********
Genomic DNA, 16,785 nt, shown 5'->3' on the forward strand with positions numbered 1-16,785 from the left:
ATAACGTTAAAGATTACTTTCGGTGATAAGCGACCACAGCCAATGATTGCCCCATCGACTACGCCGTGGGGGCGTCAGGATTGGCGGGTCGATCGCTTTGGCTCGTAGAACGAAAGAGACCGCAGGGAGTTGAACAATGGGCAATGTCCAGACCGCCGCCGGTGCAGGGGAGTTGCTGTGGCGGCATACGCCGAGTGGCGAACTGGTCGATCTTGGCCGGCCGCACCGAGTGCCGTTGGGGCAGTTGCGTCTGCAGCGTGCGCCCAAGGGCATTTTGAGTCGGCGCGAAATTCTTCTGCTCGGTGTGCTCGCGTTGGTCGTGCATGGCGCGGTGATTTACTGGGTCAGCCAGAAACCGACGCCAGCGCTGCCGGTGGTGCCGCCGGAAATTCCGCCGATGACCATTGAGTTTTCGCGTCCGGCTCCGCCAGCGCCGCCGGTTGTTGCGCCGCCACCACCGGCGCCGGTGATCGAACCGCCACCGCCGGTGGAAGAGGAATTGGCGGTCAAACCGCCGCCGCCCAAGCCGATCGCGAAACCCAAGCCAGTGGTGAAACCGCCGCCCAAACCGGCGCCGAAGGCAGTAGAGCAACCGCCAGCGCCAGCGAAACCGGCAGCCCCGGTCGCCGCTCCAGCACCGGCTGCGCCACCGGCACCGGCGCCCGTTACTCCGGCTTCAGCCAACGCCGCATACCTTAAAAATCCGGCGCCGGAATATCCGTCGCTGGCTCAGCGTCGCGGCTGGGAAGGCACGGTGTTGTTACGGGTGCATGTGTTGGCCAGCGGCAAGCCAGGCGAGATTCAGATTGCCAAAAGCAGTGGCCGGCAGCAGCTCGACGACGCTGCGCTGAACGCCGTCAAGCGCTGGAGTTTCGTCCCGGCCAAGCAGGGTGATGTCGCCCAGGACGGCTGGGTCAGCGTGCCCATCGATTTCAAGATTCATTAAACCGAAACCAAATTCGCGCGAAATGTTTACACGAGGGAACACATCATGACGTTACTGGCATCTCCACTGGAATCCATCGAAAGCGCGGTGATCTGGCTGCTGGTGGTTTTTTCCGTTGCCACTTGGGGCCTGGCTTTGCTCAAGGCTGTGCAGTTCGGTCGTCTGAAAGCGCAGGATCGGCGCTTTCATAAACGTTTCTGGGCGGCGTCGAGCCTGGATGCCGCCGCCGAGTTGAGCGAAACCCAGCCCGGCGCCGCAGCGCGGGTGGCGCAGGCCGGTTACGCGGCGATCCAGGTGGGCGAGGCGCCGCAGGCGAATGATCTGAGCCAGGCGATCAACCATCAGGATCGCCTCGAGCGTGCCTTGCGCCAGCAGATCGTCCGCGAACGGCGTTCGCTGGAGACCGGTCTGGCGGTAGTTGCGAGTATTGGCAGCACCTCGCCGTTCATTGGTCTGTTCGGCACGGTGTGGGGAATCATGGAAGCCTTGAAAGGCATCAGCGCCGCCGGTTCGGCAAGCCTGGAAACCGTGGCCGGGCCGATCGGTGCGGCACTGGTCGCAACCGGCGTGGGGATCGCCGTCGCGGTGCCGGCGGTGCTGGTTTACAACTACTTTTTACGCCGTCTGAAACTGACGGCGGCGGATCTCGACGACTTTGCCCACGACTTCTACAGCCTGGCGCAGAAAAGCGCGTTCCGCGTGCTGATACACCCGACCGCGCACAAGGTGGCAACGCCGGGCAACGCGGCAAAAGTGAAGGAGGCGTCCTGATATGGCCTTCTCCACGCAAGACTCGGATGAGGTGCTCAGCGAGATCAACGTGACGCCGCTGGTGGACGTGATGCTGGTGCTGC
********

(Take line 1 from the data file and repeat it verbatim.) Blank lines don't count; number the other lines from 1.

Genomic DNA, 16,785 nt, shown 5'->3' on the forward strand with positions numbered 1-16,785 from the left: